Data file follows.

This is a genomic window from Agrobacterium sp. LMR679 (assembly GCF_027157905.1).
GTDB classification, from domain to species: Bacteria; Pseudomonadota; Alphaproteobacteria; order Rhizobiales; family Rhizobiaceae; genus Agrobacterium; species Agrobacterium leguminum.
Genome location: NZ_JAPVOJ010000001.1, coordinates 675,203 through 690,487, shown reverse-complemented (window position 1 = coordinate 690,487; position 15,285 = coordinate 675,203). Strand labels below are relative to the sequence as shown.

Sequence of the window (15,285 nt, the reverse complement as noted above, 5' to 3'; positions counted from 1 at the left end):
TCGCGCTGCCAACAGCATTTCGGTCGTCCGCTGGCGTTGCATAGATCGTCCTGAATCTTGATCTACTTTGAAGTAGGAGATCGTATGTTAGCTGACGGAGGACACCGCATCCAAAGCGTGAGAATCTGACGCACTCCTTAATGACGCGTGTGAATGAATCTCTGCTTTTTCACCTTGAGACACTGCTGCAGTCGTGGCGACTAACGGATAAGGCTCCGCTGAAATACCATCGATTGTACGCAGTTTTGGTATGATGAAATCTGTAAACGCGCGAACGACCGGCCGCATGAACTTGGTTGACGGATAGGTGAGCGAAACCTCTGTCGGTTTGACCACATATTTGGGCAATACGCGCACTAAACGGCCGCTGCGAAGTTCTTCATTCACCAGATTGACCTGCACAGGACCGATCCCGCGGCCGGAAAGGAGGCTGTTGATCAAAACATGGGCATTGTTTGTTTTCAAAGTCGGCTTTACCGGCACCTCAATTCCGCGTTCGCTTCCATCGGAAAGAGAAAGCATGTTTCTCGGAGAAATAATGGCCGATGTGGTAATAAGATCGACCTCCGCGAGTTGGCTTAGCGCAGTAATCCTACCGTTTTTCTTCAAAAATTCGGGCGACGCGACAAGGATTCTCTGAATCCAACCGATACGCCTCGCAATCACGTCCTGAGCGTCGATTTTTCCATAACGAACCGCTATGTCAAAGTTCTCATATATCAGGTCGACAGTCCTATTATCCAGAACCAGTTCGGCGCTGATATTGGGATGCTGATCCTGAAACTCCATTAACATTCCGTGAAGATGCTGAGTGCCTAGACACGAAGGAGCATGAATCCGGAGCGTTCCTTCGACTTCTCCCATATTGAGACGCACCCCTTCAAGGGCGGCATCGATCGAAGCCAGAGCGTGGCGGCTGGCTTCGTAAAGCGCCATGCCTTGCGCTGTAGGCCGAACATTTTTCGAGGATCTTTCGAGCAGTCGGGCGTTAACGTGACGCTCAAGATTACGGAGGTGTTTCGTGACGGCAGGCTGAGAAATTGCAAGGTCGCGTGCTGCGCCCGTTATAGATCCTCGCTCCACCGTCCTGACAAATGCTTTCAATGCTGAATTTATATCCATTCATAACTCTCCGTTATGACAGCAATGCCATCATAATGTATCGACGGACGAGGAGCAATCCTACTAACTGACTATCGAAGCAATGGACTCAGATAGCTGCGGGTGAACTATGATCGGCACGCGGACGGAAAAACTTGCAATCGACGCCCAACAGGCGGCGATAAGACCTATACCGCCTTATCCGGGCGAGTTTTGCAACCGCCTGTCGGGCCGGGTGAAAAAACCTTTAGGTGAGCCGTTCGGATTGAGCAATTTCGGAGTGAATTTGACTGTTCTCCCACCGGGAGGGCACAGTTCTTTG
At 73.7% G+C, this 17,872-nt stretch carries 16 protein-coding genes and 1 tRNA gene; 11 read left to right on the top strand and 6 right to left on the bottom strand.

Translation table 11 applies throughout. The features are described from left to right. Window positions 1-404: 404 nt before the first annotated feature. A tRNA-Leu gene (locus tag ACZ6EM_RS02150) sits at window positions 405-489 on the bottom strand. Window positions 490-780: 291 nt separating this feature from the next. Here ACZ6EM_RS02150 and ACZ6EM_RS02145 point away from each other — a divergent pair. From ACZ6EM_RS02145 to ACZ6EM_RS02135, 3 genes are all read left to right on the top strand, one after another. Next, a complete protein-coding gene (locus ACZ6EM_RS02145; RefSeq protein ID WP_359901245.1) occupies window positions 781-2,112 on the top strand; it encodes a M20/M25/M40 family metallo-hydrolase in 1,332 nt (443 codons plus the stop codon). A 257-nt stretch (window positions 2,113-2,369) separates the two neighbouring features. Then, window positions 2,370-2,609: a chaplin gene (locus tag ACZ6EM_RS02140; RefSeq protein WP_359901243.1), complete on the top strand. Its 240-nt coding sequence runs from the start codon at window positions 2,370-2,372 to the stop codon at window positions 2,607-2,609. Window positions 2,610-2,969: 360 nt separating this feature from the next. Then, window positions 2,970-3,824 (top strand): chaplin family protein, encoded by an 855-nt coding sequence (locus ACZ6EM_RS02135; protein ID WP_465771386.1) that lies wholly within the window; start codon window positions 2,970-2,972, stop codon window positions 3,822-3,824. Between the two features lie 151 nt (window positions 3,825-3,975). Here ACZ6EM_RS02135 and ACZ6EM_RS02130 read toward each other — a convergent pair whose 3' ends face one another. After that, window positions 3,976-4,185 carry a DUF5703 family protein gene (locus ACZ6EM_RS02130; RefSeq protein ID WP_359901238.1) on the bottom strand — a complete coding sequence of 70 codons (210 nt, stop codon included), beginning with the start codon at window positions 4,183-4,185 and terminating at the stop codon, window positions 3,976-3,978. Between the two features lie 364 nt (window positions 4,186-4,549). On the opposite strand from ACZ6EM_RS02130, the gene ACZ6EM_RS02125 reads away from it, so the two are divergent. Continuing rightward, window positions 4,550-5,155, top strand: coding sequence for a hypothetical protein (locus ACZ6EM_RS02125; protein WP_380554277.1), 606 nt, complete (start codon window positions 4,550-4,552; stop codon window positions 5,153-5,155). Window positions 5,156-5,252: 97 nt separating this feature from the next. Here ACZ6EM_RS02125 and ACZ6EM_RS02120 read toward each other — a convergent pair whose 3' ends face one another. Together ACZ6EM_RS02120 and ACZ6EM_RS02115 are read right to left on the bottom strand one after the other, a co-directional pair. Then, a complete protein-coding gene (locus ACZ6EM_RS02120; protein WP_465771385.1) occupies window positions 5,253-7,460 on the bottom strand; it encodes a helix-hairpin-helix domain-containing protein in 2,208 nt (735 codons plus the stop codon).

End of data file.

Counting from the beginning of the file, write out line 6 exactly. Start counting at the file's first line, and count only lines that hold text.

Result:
At 73.7% G+C, this 17,872-nt stretch carries 16 protein-coding genes and 1 tRNA gene; 11 read left to right on the top strand and 6 right to left on the bottom strand.